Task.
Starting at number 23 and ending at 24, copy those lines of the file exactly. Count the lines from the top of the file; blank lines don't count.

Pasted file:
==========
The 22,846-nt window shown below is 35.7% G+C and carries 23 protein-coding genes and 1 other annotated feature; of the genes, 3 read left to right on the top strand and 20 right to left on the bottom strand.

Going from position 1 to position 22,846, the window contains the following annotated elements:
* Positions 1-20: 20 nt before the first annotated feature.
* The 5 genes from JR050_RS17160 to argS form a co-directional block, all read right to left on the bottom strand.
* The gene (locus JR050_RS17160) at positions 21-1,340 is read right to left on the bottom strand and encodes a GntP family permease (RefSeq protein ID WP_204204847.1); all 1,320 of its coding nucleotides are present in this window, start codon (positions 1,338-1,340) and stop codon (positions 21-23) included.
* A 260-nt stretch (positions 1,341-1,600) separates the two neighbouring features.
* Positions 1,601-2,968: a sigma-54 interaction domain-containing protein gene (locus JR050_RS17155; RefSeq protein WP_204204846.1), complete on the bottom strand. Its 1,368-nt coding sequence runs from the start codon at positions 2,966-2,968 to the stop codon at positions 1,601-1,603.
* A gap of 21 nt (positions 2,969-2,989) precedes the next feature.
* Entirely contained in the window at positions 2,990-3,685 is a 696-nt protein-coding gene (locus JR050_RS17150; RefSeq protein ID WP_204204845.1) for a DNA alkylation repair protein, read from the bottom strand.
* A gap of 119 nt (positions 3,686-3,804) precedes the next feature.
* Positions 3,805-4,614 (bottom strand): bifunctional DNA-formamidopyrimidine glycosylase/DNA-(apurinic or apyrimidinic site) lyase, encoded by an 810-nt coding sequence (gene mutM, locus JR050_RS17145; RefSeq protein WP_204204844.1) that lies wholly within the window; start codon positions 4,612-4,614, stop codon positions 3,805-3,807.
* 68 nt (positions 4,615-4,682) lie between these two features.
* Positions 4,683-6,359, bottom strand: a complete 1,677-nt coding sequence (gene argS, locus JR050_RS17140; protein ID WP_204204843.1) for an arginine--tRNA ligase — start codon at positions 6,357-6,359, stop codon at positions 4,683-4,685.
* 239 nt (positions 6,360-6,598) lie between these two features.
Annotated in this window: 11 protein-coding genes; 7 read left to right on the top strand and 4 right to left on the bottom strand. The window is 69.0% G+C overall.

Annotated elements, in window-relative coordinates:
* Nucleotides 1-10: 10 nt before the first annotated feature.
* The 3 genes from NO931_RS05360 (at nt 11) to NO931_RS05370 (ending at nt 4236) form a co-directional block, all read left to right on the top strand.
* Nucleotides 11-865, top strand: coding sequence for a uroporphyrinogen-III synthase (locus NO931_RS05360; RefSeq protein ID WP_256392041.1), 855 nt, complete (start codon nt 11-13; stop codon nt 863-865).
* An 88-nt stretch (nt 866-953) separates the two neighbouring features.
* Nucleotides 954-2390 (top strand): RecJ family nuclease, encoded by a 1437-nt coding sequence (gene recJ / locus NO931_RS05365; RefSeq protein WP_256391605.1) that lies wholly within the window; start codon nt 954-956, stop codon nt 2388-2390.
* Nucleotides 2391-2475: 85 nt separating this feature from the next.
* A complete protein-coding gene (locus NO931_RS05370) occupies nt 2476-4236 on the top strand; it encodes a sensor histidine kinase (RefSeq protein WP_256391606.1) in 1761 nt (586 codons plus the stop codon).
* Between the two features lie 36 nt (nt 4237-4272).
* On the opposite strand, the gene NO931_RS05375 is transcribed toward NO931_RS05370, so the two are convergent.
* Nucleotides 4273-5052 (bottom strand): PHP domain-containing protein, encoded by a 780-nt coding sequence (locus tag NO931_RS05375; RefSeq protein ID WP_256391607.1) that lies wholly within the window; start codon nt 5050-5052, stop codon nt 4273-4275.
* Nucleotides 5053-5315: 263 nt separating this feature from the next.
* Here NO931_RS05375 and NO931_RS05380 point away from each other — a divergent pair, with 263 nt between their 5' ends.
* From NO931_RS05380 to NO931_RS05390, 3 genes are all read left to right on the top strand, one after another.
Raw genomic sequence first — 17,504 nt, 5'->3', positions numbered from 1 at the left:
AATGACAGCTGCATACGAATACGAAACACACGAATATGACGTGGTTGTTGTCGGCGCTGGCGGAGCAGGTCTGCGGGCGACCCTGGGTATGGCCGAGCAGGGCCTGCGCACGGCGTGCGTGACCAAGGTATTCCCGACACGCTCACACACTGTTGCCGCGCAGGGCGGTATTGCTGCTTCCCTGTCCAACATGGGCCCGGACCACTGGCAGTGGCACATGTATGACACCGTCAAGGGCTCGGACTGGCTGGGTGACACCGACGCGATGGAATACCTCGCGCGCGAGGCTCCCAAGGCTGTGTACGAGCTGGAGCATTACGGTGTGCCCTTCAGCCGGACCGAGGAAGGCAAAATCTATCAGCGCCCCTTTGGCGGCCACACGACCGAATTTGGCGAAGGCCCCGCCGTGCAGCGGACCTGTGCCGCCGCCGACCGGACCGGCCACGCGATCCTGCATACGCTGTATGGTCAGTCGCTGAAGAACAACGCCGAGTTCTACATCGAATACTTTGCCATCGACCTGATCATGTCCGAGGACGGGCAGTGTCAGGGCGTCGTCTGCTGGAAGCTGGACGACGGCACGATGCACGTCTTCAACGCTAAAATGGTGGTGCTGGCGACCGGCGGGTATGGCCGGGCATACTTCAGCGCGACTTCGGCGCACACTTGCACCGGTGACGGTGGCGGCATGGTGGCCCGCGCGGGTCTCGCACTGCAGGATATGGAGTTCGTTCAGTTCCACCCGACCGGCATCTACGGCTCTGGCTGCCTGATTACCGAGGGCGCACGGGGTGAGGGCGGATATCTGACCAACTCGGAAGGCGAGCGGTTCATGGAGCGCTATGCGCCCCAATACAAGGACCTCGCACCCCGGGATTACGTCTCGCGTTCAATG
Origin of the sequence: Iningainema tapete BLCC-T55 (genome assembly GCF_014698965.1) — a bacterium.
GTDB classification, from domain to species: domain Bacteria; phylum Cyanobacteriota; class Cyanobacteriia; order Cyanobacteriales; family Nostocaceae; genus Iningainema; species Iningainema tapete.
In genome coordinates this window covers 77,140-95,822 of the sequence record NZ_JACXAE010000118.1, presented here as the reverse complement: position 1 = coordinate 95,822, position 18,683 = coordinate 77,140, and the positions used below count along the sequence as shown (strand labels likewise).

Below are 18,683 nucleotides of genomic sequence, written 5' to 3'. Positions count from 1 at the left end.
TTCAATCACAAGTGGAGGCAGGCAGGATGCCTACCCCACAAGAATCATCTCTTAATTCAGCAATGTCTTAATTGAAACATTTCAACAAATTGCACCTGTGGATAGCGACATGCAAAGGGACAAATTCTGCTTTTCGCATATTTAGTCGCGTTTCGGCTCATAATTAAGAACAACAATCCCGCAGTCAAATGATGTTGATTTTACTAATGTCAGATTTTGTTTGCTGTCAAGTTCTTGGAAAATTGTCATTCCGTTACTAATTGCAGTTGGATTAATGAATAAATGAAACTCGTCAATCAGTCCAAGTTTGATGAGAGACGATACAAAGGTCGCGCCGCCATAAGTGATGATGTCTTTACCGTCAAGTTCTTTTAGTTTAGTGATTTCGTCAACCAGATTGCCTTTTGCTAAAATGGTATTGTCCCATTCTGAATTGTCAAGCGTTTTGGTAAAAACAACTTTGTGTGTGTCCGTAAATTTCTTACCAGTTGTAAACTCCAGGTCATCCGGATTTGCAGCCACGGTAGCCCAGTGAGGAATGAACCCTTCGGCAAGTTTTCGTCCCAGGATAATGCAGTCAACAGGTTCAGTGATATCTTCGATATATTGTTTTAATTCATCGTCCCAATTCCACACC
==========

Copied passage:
* A complete protein-coding gene (locus NO931_RS05370) occupies nt 2476-4236 on the top strand; it encodes a sensor histidine kinase (RefSeq protein WP_256391606.1) in 1761 nt (586 codons plus the stop codon).
* Between the two features lie 36 nt (nt 4237-4272).